Sunday, 21 April 2013

Is Goal-line Technology a Good Idea?

From the beginning of the 2013/14 season goal-line technology will be used in the Premier League. Does it have a place in the beautiful game?


There is no doubt over the years goals that were, were not and goals that were not, were. Isn’t it all part of the love of football? How boring would it be if every decision was correct? A little bit of controversy fuels the conversation of that evening’s local boozers, doesn’t it? However, surely it can’t be right when 20,000 people know that the ball crossed the line yet the man with the whistle in the middle of the park doesn’t.

When you look at it, referees have an impossible and thankless task. They see the action once in real time but are subject to television and newspaper scrutiny for days to come when they get a decision wrong. I would wager that most of the pundits would make far more mistakes over the course of the same match. But that’s another argument altogether.

In the Premier League, every single league place is worth prize money. So even on the last day of the season those extra couple of points could maybe be worth millions of pounds. This is a lot of responsibility for one man and his two assistants.

To put this in perspective, in the American National Football League they have no less than seven officials on the pitch during the game and they also use a video referee on top of that. The chances of a wrong decision being made must be greatly reduced.

The system that has been chosen by the top-flight of English football is Hawk-Eye. This is of course already in use in this country in cricket, tennis and snooker. However, I see a fundamental difference between these sports and association football. The ball is only in play for short periods and then dead, giving plenty of time to question disputes. This isn’t necessarily the case with football.

Take Frank Lampard’s shot against Germany in the 2012 World Cup. Almost everyone on the planet saw that it had crossed the line but Uruguayan referee, Jorge Larrionda, hadn’t and play continued. Within seconds, England nearly conceded after a counter-attack culminating with Lukas Podolski’s shot whipping past David James’ left hand post.

If goal line technology was in place at the time what would the referee had done if Podolski’s shot had hit the back of the net? Would he have had a decision quick enough to stop the game before this happened? Well, according to the Premier League, yes he would.

A statement on their website said: “There are seven cameras at each end of the stadium focused on the goals. The most common location for the cameras is on the roof of the stadium, however there is a great deal of flexibility in the camera positions. The images from each of the cameras are processed to find the ball within the image and identify areas which are not the ball. They track the ball when it comes into their range and they can tell when the whole of it crosses the goal-line. When such an event occurs, within a second the outcome is relayed to the match referee via a watch that Hawk-Eye has exclusively developed with Adeunis. The signal is encrypted and is unaffected by interference.”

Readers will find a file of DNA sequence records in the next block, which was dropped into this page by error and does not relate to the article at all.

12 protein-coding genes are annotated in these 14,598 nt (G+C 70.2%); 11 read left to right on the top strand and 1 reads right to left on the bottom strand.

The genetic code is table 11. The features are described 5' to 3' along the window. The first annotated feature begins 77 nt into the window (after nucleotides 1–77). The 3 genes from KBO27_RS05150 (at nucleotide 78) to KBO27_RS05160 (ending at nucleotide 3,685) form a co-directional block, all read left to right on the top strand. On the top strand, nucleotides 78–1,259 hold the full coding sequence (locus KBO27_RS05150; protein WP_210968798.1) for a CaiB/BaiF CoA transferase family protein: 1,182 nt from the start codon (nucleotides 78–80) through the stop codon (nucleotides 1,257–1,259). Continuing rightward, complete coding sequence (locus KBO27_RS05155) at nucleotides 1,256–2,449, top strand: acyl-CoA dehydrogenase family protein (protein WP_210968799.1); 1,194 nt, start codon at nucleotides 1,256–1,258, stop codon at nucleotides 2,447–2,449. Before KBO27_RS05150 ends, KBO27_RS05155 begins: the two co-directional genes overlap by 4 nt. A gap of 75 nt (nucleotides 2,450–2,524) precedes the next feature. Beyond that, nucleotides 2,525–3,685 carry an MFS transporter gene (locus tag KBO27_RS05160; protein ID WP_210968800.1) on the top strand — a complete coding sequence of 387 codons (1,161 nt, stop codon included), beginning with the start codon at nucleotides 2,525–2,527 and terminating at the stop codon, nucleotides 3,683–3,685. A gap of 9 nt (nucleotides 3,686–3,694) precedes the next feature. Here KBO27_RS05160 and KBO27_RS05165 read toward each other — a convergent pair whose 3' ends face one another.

A second is pretty quick and would undoubtedly have been fast enough to stop the game and signal a goal. In fact, most offside decisions take longer than that already.

The statement went on to say: “The Hawk-Eye system betters the FIFA margin-of-error requirement of +/-3cm.” This seems a reasonable tolerance and is undeniable more accurate than the human eye.

This cannot be a bad thing for the game in my opinion. I am sure there will be people who don’t want to see it but if the technology is available why not use it? I’m sure some were against floodlights, squad numbers and even nets at one time or another but I don’t think many would want these improvements removing nowadays. Like most innovations in the game, give it a few years and people will be wondering what we ever did without it.

I am personally looking forward to the match where the first goal is given using the system and moreover being able to watch Alan Hansen have absolutely no argument whatsoever on that night's Match of the Day.

I hope the Football League moves swiftly to join the Premier League with the introduction of the system. The only matter of concern would be who would foot the bill. Should it be the league or the Club? I’m not sure. It will probably be us who have to stump up the cash, but if that means we are allowed a goal that beats Blackburn Rovers then it will be money well spent.


What do you think about goal-line technology and would you want to see it at Turf Moor?


Originally Published on NoNayNever.net


Photo Credit Press Association

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